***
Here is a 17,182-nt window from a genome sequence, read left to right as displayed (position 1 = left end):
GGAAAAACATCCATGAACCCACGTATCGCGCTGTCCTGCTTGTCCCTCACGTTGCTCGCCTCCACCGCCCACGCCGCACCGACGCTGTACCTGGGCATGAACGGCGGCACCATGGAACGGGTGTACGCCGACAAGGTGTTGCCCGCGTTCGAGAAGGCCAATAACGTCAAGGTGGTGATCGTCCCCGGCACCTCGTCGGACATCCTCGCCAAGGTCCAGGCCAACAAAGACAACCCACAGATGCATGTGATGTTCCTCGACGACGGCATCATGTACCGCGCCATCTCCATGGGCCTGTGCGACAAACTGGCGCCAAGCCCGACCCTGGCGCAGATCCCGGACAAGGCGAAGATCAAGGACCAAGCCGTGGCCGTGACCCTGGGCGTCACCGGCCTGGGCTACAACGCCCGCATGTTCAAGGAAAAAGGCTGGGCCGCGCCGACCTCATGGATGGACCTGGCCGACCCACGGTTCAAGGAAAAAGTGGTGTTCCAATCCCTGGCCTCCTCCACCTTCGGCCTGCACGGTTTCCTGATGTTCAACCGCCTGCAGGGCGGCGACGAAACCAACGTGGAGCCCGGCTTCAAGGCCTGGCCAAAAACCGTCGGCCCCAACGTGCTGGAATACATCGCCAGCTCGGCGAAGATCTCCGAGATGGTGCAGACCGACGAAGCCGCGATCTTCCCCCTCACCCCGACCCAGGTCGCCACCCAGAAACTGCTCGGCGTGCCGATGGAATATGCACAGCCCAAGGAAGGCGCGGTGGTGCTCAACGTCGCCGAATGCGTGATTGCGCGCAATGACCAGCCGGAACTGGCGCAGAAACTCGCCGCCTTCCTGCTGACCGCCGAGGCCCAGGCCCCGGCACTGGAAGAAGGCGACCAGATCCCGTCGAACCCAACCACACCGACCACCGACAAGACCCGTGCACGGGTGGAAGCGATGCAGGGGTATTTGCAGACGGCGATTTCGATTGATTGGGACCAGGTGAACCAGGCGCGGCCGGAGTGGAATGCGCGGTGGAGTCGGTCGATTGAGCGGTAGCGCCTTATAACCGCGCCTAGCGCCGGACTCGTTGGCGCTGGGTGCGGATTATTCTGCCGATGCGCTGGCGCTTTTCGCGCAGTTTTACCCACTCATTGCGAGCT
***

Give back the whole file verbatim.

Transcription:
Here is a 17,182-nt window from a genome sequence, read left to right as displayed (position 1 = left end):
GGAAAAACATCCATGAACCCACGTATCGCGCTGTCCTGCTTGTCCCTCACGTTGCTCGCCTCCACCGCCCACGCCGCACCGACGCTGTACCTGGGCATGAACGGCGGCACCATGGAACGGGTGTACGCCGACAAGGTGTTGCCCGCGTTCGAGAAGGCCAATAACGTCAAGGTGGTGATCGTCCCCGGCACCTCGTCGGACATCCTCGCCAAGGTCCAGGCCAACAAAGACAACCCACAGATGCATGTGATGTTCCTCGACGACGGCATCATGTACCGCGCCATCTCCATGGGCCTGTGCGACAAACTGGCGCCAAGCCCGACCCTGGCGCAGATCCCGGACAAGGCGAAGATCAAGGACCAAGCCGTGGCCGTGACCCTGGGCGTCACCGGCCTGGGCTACAACGCCCGCATGTTCAAGGAAAAAGGCTGGGCCGCGCCGACCTCATGGATGGACCTGGCCGACCCACGGTTCAAGGAAAAAGTGGTGTTCCAATCCCTGGCCTCCTCCACCTTCGGCCTGCACGGTTTCCTGATGTTCAACCGCCTGCAGGGCGGCGACGAAACCAACGTGGAGCCCGGCTTCAAGGCCTGGCCAAAAACCGTCGGCCCCAACGTGCTGGAATACATCGCCAGCTCGGCGAAGATCTCCGAGATGGTGCAGACCGACGAAGCCGCGATCTTCCCCCTCACCCCGACCCAGGTCGCCACCCAGAAACTGCTCGGCGTGCCGATGGAATATGCACAGCCCAAGGAAGGCGCGGTGGTGCTCAACGTCGCCGAATGCGTGATTGCGCGCAATGACCAGCCGGAACTGGCGCAGAAACTCGCCGCCTTCCTGCTGACCGCCGAGGCCCAGGCCCCGGCACTGGAAGAAGGCGACCAGATCCCGTCGAACCCAACCACACCGACCACCGACAAGACCCGTGCACGGGTGGAAGCGATGCAGGGGTATTTGCAGACGGCGATTTCGATTGATTGGGACCAGGTGAACCAGGCGCGGCCGGAGTGGAATGCGCGGTGGAGTCGGTCGATTGAGCGGTAGCGCCTTATAACCGCGCCTAGCGCCGGACTCGTTGGCGCTGGGTGCGGATTATTCTGCCGATGCGCTGGCGCTTTTCGCGCAGTTTTACCCACTCATTGCGAGCT